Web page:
Tag Archives: knowledge

I’m At a Loss


I’ve been finding it difficult to come up with ideas for blog posts, which is why this blog hasn’t been very active lately. As such, I’d like to leave it up to the readers: what would you like us to write about? Would you like to know something specific about our atheism? Do you have an argument that you’d like us to address? Would you like us to discuss a particular book? Do you have any questions about Philosophy, Biology, or History? Would you like to know our stance on a particular feminist issue? Is there something else you’d like us to write on? Let us know in the comment section.

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At What Point is it Rational to Believe a Claim?


probability

It isn’t easy to determine what claims should be believed and what claims shouldn’t be. There is no easy answer to the question “when should we believe”. However, this is a very important discussion to have. It may not always be obvious whether we should believe something or not, but it is possible to determine whether or not a belief is rational.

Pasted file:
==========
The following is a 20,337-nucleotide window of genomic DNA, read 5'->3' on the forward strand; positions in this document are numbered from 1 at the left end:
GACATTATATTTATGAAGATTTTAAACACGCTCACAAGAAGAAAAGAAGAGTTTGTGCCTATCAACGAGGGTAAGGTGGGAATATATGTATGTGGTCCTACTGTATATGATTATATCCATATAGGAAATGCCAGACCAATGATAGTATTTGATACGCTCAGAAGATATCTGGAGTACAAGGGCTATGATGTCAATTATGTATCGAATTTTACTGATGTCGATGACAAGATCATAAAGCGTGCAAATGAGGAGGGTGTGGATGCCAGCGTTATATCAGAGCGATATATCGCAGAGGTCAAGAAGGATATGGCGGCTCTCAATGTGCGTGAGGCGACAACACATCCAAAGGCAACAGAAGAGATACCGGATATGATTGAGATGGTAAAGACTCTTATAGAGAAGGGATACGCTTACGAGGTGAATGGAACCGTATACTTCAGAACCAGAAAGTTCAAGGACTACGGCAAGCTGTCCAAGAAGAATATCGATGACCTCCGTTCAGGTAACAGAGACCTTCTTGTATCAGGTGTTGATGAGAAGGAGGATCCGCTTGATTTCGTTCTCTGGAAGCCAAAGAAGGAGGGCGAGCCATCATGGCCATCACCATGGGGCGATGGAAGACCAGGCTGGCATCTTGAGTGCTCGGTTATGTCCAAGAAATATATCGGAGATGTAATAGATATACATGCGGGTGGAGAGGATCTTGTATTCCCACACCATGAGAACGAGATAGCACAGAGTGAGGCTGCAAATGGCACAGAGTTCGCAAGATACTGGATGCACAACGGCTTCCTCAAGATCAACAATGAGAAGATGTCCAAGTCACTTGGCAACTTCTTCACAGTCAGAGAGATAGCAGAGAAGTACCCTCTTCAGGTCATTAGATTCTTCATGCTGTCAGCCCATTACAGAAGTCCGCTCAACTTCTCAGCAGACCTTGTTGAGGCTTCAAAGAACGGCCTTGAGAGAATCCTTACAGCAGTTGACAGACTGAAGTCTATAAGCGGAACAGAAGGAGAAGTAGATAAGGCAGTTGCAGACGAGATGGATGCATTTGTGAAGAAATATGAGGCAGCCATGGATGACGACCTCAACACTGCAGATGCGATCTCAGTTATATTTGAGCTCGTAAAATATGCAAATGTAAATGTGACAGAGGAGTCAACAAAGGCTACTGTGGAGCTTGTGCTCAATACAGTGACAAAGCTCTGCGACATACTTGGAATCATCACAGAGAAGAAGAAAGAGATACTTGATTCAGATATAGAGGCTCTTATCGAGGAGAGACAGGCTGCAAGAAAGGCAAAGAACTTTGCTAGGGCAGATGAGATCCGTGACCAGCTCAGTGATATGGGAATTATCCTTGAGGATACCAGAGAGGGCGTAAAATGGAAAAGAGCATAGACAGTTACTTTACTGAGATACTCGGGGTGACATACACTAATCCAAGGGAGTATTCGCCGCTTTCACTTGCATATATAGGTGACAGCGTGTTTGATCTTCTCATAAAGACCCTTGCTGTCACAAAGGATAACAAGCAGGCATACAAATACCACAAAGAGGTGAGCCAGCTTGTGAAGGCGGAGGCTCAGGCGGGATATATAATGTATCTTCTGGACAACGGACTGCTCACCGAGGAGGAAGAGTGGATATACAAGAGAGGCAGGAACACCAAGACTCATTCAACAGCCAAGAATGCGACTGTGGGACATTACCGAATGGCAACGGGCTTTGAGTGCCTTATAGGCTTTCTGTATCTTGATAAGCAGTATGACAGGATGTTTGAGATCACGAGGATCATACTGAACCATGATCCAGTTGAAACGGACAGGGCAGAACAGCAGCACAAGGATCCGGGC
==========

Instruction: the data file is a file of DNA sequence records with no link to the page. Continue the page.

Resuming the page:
But, before I discuss how we can determine whether a belief is rational, I should discuss when it is necessary to determine if a claim should be believed. This is a difficult concept for a lot of people. Many people want to be overly skeptical, and others aren’t skeptical enough. So when should we determine if our beliefs are rational? When our beliefs have a significant impact on us or on those around us. But what does that mean? It means that everyday claims don’t tend to count. If I were to say “I want cereal for breakfast,” Withteeth does not have to be skeptical of that claim. He doesn’t have to demand that I prove that I want cereal. If I were to say that I have class at 4:30, Withteeth still does not have to be skeptical. However, if I were a drug addict who had a habit of using the “I have class” excuse to sneak out and get high, then he has reason to be skeptical. He can demand that I show him my class schedule, and he can even follow me to class, watch me enter the classroom, and ensure that I don’t leave the entire time. In short, he can know for sure that I went to class, and he can base his belief on that knowledge. But he shouldn’t believe that I have class at 4:30 without at least looking at my schedule if I am known to be untrustworthy. But, while this example has a significant impact on our lives, it doesn’t effect anyone else. There are other things that have a lot more impact and, as such, require a lot more evidence. Belief in God is one example of such a claim. If God exists, then his existence, assuming the Bible is an accurate representation of God’s personality, has a significant impact on the world as a whole. As such, existence of God requires more evidence than whether or not I am skipping class. Showing that God exists is a start. This can be done in a number of ways. The easiest would be to point to God and say “there he is” and for God to then do something that proves he is God. Without that, though, you can also prove God exists by showing that something could not exist without God. This is the route that a lot of theologians take. The problem is that it is difficult to prove that something could not exist without God. But, even if God were proven, that is just a start. You would still have to prove that this God, again assuming the Bible is accurate, is the God of the Bible and not some other God. As you can see, this is a tall order.